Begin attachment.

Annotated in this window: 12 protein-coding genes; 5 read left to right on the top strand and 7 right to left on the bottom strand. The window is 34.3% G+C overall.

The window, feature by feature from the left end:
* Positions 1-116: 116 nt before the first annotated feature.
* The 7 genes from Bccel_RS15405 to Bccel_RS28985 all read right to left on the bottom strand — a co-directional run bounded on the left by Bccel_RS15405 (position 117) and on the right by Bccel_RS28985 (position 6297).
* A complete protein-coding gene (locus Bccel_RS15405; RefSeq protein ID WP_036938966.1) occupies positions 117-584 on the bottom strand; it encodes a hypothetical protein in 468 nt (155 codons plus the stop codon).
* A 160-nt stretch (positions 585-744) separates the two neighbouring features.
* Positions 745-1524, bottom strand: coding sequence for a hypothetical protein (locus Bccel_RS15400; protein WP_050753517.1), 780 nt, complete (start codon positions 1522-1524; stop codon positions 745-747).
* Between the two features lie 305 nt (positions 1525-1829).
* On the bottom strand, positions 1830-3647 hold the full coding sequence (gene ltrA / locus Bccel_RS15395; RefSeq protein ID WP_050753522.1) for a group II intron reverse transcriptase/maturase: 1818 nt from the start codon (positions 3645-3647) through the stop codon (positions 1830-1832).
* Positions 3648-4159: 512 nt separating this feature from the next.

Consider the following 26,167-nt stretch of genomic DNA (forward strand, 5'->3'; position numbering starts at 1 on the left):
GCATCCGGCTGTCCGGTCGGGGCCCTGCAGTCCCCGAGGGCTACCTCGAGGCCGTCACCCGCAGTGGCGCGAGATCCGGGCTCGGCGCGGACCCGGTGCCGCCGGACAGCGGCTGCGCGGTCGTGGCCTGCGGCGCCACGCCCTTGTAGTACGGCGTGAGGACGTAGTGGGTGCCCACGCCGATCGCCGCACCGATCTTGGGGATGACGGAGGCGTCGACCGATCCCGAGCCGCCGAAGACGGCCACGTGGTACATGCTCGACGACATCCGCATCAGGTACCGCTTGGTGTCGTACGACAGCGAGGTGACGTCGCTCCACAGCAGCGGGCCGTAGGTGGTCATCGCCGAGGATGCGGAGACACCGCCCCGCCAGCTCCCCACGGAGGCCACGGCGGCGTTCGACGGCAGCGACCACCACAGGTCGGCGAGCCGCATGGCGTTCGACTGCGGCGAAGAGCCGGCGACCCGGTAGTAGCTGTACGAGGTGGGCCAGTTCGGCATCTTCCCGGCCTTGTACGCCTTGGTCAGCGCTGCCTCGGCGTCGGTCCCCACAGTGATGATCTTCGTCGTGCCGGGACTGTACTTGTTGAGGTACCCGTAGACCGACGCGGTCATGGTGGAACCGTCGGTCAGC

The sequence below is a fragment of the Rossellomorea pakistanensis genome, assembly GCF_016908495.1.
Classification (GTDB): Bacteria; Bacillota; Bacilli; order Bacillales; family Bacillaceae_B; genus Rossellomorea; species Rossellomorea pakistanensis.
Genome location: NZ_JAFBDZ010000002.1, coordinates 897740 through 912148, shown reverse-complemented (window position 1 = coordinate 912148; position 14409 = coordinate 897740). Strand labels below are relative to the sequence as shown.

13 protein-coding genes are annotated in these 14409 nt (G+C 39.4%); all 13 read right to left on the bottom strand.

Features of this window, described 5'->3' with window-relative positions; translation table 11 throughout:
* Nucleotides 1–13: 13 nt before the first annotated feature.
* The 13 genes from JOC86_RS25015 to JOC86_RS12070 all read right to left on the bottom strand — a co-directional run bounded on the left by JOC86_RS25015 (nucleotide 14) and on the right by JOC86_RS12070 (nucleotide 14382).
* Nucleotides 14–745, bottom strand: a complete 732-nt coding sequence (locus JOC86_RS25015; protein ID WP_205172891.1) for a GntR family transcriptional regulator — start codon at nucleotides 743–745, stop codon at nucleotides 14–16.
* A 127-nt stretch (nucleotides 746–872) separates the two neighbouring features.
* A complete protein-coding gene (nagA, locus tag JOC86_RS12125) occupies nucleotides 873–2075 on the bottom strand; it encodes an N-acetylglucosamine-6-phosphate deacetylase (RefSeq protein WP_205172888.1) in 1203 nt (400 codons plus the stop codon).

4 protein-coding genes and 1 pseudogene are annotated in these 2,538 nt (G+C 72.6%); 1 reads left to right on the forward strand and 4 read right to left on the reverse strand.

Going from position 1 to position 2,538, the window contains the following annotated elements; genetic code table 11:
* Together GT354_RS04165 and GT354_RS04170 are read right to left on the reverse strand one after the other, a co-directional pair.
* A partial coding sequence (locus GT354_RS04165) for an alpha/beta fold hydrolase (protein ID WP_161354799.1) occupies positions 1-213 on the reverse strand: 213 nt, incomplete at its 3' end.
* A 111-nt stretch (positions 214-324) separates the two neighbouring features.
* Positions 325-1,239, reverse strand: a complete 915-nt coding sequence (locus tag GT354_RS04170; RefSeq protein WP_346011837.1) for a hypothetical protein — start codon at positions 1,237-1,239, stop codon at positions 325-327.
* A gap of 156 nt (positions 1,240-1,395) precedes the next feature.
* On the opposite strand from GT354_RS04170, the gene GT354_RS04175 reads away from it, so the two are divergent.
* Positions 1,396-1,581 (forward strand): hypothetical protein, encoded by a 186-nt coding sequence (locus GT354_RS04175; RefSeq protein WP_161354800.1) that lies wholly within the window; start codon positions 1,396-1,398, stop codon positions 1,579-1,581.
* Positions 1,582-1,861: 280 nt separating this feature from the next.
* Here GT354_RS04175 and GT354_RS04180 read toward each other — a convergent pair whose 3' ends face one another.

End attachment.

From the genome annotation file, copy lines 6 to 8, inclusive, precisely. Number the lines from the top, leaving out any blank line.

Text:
* A 160-nt stretch (positions 585-744) separates the two neighbouring features.
* Positions 745-1524, bottom strand: coding sequence for a hypothetical protein (locus Bccel_RS15400; protein WP_050753517.1), 780 nt, complete (start codon positions 1522-1524; stop codon positions 745-747).
* Between the two features lie 305 nt (positions 1525-1829).